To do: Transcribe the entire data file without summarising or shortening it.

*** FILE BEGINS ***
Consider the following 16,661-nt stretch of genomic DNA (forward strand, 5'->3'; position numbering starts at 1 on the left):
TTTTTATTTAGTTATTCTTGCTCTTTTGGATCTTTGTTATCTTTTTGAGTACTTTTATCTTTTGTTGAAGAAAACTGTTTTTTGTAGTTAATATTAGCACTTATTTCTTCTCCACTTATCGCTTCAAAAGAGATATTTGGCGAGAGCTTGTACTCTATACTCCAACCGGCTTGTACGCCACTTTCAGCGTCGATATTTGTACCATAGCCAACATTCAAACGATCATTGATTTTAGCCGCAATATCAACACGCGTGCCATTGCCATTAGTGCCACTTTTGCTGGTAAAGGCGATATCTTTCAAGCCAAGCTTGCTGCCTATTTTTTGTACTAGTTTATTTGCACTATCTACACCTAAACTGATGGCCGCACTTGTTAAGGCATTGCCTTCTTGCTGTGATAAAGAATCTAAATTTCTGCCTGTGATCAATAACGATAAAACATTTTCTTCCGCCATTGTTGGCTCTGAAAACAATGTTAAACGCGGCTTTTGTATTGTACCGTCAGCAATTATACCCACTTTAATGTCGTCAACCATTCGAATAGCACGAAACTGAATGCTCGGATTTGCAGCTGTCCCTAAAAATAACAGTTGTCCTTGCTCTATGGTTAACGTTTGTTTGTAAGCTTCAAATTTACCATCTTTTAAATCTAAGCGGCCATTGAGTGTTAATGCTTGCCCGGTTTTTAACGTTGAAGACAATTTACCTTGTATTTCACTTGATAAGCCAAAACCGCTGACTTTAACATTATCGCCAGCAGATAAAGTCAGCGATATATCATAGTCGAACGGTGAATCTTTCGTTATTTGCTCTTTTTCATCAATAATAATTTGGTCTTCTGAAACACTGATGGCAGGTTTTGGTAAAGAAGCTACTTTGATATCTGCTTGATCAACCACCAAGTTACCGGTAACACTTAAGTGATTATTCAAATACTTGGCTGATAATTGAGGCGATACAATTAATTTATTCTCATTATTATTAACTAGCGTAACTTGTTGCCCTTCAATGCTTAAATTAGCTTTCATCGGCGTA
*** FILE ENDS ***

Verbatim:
Consider the following 16,661-nt stretch of genomic DNA (forward strand, 5'->3'; position numbering starts at 1 on the left):
TTTTTATTTAGTTATTCTTGCTCTTTTGGATCTTTGTTATCTTTTTGAGTACTTTTATCTTTTGTTGAAGAAAACTGTTTTTTGTAGTTAATATTAGCACTTATTTCTTCTCCACTTATCGCTTCAAAAGAGATATTTGGCGAGAGCTTGTACTCTATACTCCAACCGGCTTGTACGCCACTTTCAGCGTCGATATTTGTACCATAGCCAACATTCAAACGATCATTGATTTTAGCCGCAATATCAACACGCGTGCCATTGCCATTAGTGCCACTTTTGCTGGTAAAGGCGATATCTTTCAAGCCAAGCTTGCTGCCTATTTTTTGTACTAGTTTATTTGCACTATCTACACCTAAACTGATGGCCGCACTTGTTAAGGCATTGCCTTCTTGCTGTGATAAAGAATCTAAATTTCTGCCTGTGATCAATAACGATAAAACATTTTCTTCCGCCATTGTTGGCTCTGAAAACAATGTTAAACGCGGCTTTTGTATTGTACCGTCAGCAATTATACCCACTTTAATGTCGTCAACCATTCGAATAGCACGAAACTGAATGCTCGGATTTGCAGCTGTCCCTAAAAATAACAGTTGTCCTTGCTCTATGGTTAACGTTTGTTTGTAAGCTTCAAATTTACCATCTTTTAAATCTAAGCGGCCATTGAGTGTTAATGCTTGCCCGGTTTTTAACGTTGAAGACAATTTACCTTGTATTTCACTTGATAAGCCAAAACCGCTGACTTTAACATTATCGCCAGCAGATAAAGTCAGCGATATATCATAGTCGAACGGTGAATCTTTCGTTATTTGCTCTTTTTCATCAATAATAATTTGGTCTTCTGAAACACTGATGGCAGGTTTTGGTAAAGAAGCTACTTTGATATCTGCTTGATCAACCACCAAGTTACCGGTAACACTTAAGTGATTATTCAAATACTTGGCTGATAATTGAGGCGATACAATTAATTTATTCTCATTATTATTAACTAGCGTAACTTGTTGCCCTTCAATGCTTAAATTAGCTTTCATCGGCGTA